Traders find success along many paths, but most follow discretionary or systemic trading rules. Discretionary traders buy and sell based upon what they think is going to happen in the markets. Systems traders follow predefined rules. While either can be profitable, novice traders are probably best served with a trading system.
To begin with, we need to define the difference between trading and investing. An investor buys something that they think is undervalued after doing thorough research and intends to hold onto his purchase for a long time.
Traders buy with the intention of selling quickly to capture a short-term profit. Value is not always a consideration in the trader’s purchase decision. They usually rely on signals generated solely by the prices. By using fast computers and direct access to exchanges and brokers, some traders aren’t even aware of what they are buying and selling.
Traders also use more leverage than investors do. Leverage involves borrowing money to invest. Traders do this because it magnifies gains on the upside. Unfortunately, as many investment learned in the subprime mortgage meltdown, leverage can make losses catastrophic on the downside.
Trading also involves going long and short. Investors go long – they buy something for the long-term. To go short, a trader sells something they don’t own and then buys it back later. If prices declined since the purchase, they earn a profit. A loss results if the price went up.
Famous traders, like George Soros, are discretionary traders. They analyze the news and macroeconomic events and make decisions on how those things will impact the markets.
In 1992, Soros made more than $1 billion in a single day by shorting the British pound. He believed that the Bank of England had made a mistake when it joined the European Exchange Rate Mechanism in 1990. Certain that the central bank would be reluctant to admit its mistake and either raise its interest rates or lower the value of its currency, he sold more than $10 billion worth of pounds.
Eventually, deteriorating economic conditions in Great Britain forced the Bank of England to dovervaluedalue the pound, and Soros was proven right. He was immediately called “the man who broke the Bank of England.”
Two years later, he proved to be fallible. A similar bet on the Japanese yen resulted in a loss of about $600 million. While losses like this would end the career of many traders, it represented only 5 percent of Soros’ trading account and he survived to do battle with other central banks.
Trading systems follow predefined rules rather than educated guesses or feelings. This is their primary advantage. Few have access to the information or capital that Soros has, and with limited resources a system allows smaller traders to make decisions based solely on price. Removing the excitement of the market action from the decision process gives small traders a fair chance at being profitable.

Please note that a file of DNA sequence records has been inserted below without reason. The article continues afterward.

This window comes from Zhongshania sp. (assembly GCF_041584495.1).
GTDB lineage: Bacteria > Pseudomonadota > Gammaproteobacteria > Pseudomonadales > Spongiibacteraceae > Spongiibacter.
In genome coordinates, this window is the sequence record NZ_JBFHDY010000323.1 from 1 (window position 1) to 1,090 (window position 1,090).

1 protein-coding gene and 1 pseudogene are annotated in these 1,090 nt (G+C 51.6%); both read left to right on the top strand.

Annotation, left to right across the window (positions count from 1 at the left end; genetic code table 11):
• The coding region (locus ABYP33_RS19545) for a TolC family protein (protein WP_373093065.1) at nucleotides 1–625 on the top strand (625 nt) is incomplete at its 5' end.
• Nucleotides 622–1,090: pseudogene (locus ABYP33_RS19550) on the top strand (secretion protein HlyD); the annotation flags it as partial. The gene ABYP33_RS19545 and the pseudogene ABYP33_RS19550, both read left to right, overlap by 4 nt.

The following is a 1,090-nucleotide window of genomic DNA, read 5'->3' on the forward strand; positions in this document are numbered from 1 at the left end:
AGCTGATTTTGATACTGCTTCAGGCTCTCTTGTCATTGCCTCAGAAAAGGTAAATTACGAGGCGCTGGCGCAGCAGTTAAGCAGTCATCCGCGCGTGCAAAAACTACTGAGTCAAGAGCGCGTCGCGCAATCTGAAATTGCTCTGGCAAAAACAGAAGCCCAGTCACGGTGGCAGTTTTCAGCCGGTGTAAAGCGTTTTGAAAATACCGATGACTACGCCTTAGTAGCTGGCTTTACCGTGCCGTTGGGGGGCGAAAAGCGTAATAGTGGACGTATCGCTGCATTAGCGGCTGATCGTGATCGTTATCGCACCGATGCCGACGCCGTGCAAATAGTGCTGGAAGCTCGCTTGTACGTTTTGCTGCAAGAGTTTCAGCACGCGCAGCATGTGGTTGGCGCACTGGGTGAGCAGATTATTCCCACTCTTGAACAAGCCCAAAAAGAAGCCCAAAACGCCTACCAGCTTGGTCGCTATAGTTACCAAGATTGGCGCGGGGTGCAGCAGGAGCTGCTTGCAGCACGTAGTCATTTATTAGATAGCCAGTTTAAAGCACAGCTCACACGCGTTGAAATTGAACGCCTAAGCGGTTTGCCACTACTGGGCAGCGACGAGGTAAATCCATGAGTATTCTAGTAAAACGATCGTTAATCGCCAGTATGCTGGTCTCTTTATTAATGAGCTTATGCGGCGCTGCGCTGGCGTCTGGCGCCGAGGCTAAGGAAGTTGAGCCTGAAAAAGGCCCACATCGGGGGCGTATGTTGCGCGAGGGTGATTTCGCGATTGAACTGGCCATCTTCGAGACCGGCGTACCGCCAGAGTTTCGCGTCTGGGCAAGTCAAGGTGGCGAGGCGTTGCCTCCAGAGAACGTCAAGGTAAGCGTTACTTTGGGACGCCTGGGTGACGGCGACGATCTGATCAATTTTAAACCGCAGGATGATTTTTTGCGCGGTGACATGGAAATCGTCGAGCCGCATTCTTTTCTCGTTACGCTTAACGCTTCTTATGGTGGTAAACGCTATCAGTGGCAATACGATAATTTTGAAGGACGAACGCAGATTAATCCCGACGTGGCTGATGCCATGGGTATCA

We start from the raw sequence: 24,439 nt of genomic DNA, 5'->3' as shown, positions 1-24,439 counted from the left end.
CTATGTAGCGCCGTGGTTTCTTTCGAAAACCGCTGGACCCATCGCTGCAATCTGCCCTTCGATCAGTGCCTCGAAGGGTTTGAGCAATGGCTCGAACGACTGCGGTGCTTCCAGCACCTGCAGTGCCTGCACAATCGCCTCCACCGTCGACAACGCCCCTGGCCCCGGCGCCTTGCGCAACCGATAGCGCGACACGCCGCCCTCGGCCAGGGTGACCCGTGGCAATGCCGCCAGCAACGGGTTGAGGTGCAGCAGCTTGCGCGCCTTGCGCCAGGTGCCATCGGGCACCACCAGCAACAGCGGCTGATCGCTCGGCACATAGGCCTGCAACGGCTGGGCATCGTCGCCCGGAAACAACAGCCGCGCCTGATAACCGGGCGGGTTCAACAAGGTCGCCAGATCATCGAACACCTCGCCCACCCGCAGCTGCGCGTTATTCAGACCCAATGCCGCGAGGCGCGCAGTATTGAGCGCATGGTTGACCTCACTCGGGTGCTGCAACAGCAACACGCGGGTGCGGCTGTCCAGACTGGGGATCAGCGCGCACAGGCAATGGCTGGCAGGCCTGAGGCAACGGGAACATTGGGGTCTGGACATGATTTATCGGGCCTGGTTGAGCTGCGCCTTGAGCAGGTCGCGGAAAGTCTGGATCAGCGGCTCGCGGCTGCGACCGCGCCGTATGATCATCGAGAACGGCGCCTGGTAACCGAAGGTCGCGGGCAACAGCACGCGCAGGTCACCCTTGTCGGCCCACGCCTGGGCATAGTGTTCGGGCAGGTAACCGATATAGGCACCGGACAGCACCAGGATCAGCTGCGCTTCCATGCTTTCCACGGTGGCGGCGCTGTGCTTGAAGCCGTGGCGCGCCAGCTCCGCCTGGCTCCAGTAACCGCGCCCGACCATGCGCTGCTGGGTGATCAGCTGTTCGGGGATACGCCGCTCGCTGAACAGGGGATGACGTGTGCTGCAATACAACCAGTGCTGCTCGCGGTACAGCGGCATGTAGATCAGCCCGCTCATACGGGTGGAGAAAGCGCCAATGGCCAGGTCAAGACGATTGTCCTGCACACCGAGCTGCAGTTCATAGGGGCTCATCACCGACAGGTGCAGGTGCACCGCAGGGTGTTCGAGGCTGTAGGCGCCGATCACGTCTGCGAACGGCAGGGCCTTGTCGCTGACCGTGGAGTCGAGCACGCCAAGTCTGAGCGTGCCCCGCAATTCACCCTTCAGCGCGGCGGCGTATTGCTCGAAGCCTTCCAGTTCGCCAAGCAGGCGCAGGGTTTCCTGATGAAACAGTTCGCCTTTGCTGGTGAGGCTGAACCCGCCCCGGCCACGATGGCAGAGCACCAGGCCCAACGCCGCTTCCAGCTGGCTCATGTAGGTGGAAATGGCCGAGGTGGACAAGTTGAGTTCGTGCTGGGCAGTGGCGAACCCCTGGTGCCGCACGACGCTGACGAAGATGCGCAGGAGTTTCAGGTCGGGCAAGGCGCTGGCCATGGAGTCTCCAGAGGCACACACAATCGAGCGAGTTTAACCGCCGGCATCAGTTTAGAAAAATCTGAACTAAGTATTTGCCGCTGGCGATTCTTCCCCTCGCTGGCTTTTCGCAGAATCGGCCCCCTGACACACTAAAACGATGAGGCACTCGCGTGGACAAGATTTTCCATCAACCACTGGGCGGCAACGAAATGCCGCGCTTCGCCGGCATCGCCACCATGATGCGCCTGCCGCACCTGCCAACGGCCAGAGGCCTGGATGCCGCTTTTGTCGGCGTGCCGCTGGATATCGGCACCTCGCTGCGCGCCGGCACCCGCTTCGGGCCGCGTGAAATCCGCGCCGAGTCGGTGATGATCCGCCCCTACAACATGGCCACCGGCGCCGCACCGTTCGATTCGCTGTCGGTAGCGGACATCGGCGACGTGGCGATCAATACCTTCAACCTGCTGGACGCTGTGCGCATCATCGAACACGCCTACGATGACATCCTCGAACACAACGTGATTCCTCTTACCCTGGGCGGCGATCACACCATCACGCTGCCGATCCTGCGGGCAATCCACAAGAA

While systems, when followed, can eliminate the emotional mistakes common to many traders, their primary disadvantage is that they require some leverage to deliver profits since they are usually aiming for smaller profits on each trade. This makes them well-suited to futures or short-term stock trading in margin accounts.
A trading system has several key components:
- Trade entry rules.
- Position sizing rules to determine how much to bet on each trade. (Position sizing rules are derived from gambling theory, so the use of the word “bet” is deliberate in this step.)
- Exit rules for winning trades.
- Exit rules for losing trades.
Entry rules are based upon price. Traders often won’t be concerned with anything except price. An example of a rule may be to buy when prices reach a new 20-day high, or enter short when prices fall to a new 20-day low. Remember that the initial trade can be long (buying to enter the trade) or short (selling what you don’t own to enter the trade).
Position sizing means the amount to buy or sell on each trade. The reason for this is very simple – a single large loss can wipe out years of wins. All too often, traders become overconfident after a few wins and increase their trade size. When the inevitable loss occurs, given the leverage commonly employed in trading systems, an account can be destroyed.
Failing to define exit rules for handling winning trades is a major problem with trading systems. To visualize this problem, think of how many people bought Internet stocks in 1999 and had large gains only weeks later. Some of these people are still holding their near worthless shares because they didn’t know when to sell and allowed hope to overcome logic in managing their portfolio.
A simple rule to exit winning trades is to sell whenever price falls more than 20 percent from a high since you entered the trade. While the stock might come back in price, very often it continues to fall. Systems traders don’t regret those possibly foregone profits because they are following their rules and are investing their profits somewhere else.
That same idea, selling after a 20 percent decline, can be used to exit losing trades as well. If you buy something and it immediately falls by that much, you need a 25 percent gain just to break irsen. Winners of that size are few and far between, and the market has already told you that you were wrong when the price moved so much against you.
That is the essence of system trading – listening to the market and never arguing with the market that you are right and the asset is mispriced. After all, traders realize it is better to make money than to be right.
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